Never, it seems, has the United States made a whole-hearted commitment to universal health care. Medicare, a brave new advance, followed the principles of private insurance and left seniors with large hospital and doctors? bills. Even if we judge the program a relative success, it still covered only the elderly, the disabled, and, although Hoffman does not mention it, people with end stage renal disease. Medicaid was run by the states in a highly disparate manner and involved a means test that excluded many needy people from coverage, if they were not already categorically excluded because, for example, they were able-bodied males. The Hill-Burton program provided funds for hospital construction but vested power at the state and local level, with the result that the law specifically allowed southern states to maintain segregated hospitals that were partially built at federal expense. Hence, race in the hospital construction program, like age in the Medicare program, proved a barrier to the receipt of medical care. The United States also constructed an elaborate system of private health insurance, which by the 1950s Americans regarded as ?desirable, although many were unable to obtain it because of age, income, job status, or other factors? (pp. 97-98). Those who got it still faced high deductibles and other barriers that kept them from receiving all of the health care they sought.

The reader finishes Hoffman?s book with the sense that the only way to understand the seemingly irrational U.S. health care system is through history. It only makes sense if you follow the development of the system step by incremental step. It comes as no surprise, therefore, that President Obama chose incremental expansions of Medicare and Medicaid and private health insurance over creating a fundamentally new system of state run and financed health care, and even at that he faced all sorts of political difficulties from the representatives of key stake holders in the current system.

As I read the book, I got the sense that health care had become the new welfare. Welfare was once viewed as an intractable issue that involved the grossly unfair distribution of money ? a desirable commodity ? through a system that made anachronistic assumptions about those worthy of receiving that money. Health care, also a desirable commodity, gets distributed through an inefficient system that rewards the rich over the poor and the elderly over people of working age. It too has become an intractable issue. The difference between the two is that the welfare issue reached some sort of settlement in 1996, whatever one might think about the contents of the welfare reform that was passed during the Clinton era. Health insurance as an issue does not appear close to a settlement either of a liberal or conservative nature. Or maybe the Obama health care reform is the best we can do.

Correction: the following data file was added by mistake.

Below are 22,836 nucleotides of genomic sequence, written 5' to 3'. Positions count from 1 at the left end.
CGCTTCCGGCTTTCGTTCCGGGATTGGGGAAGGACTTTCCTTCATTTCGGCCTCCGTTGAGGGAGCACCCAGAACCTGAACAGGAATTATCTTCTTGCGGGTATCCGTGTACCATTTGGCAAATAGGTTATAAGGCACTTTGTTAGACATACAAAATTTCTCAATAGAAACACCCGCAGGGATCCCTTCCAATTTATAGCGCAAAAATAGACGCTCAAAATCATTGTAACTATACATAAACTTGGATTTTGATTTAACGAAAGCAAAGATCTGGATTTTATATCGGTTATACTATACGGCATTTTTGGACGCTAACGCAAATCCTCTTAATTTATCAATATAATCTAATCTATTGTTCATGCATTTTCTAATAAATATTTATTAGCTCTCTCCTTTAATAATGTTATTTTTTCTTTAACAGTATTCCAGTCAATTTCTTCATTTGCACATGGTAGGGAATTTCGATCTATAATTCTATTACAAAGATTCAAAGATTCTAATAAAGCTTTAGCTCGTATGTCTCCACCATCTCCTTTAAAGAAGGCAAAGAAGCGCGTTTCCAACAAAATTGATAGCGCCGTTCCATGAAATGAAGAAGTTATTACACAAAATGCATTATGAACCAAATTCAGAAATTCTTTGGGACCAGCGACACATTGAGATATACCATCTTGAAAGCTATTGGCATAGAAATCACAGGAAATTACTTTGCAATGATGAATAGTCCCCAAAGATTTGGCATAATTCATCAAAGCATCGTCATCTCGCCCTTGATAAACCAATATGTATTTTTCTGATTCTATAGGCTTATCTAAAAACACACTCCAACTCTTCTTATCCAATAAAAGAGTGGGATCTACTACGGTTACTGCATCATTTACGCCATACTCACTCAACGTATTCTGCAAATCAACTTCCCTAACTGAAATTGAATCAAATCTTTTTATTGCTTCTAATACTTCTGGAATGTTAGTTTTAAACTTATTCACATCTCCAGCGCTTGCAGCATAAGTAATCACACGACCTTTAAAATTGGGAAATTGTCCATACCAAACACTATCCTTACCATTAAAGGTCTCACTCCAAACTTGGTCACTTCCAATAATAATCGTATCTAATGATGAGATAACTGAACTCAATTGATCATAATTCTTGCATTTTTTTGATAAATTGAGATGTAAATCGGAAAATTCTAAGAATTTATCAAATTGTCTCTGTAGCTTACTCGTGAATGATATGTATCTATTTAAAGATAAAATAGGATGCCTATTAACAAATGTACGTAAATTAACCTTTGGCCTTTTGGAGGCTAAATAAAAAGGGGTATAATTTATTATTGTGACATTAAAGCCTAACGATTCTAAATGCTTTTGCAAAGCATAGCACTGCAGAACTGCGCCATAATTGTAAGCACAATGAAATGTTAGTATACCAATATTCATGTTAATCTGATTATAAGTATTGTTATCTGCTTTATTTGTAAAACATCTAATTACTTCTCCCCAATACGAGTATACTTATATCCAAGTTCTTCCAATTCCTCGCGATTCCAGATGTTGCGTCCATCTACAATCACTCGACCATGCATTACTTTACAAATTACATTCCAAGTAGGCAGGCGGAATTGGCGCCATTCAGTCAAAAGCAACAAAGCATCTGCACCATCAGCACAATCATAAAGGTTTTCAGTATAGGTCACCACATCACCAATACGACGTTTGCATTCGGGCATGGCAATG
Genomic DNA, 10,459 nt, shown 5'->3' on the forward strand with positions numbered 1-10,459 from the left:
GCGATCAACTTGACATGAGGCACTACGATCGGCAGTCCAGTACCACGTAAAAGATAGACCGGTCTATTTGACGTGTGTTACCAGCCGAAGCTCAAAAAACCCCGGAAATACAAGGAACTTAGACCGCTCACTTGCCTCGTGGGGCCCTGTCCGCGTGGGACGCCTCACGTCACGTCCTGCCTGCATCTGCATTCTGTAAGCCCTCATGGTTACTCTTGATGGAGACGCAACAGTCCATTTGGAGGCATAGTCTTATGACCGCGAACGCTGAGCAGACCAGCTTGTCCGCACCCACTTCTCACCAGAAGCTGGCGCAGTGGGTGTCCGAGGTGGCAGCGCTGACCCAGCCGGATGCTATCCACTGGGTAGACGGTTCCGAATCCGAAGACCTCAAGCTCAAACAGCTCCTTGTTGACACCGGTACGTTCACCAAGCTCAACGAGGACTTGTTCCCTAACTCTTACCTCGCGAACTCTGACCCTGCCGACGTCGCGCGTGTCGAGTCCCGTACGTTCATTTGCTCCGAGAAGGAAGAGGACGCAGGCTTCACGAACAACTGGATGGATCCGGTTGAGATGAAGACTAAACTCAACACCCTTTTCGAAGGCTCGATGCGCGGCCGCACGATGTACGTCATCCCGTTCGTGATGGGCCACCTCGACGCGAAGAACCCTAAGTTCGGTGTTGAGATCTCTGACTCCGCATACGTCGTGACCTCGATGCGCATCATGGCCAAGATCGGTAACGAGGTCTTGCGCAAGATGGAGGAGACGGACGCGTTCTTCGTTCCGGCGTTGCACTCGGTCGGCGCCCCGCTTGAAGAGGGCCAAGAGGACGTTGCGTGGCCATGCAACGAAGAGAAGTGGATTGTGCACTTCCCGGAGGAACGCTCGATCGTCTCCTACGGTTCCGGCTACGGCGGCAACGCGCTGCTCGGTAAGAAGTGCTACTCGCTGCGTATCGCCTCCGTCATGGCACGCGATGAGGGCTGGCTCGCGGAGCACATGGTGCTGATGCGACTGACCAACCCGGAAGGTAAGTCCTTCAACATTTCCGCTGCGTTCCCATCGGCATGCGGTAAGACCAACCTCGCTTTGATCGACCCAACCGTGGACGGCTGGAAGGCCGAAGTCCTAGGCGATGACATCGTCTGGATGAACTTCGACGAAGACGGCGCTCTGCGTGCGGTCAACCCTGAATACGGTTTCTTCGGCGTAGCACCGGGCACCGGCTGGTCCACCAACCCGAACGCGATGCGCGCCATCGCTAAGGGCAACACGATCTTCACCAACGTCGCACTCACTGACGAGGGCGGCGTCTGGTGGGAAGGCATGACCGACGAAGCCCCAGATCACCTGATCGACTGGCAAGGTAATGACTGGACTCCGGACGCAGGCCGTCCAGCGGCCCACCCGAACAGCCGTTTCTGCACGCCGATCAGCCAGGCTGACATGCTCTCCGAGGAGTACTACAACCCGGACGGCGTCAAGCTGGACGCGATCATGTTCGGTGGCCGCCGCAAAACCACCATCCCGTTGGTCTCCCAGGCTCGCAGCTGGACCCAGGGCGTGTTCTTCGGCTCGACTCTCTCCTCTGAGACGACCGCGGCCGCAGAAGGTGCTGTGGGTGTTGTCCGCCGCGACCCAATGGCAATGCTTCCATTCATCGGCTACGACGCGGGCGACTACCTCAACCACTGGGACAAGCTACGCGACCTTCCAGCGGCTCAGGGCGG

We blunder on, carrying heavy baggage from the past, even as the system incorporates the latest scientific and technological advances. In the hospitals, technicians who operate the latest scanning equipment work a few doors down from people, recently arrived in this country, who empty bed pans and sweep the floors. Doctors engage in a game of wits with managers in health insurance companies so that their patients can receive what the doctors regard as necessary care. Race, region, job category, income and disease category all remain relevant to the question of who receives what type of health care. Hoffman?s book probes these various categories with skill.

As one might expect with such a complicated subject, she does not get everything right. I found some of her narratives about developments in Washington, as opposed to the grass roots, a little confusing. Consider, for example, this passage about the creation of Medicare in 1965: ?But the doctors were outmaneuvered by LBJ and his new ally, powerful Ways and Means Chairman Wilbur Mills. Following pressure from the President to support his bill, Mills dramatically expanded the Medicare proposal by adding two new programs: a voluntary system to cover doctors? bills ? virtually identical to the AMA?s alternative plan ? that would become known as Medicare Part B; and Medicaid, health insurance for public assistance recipients?? (p. 123).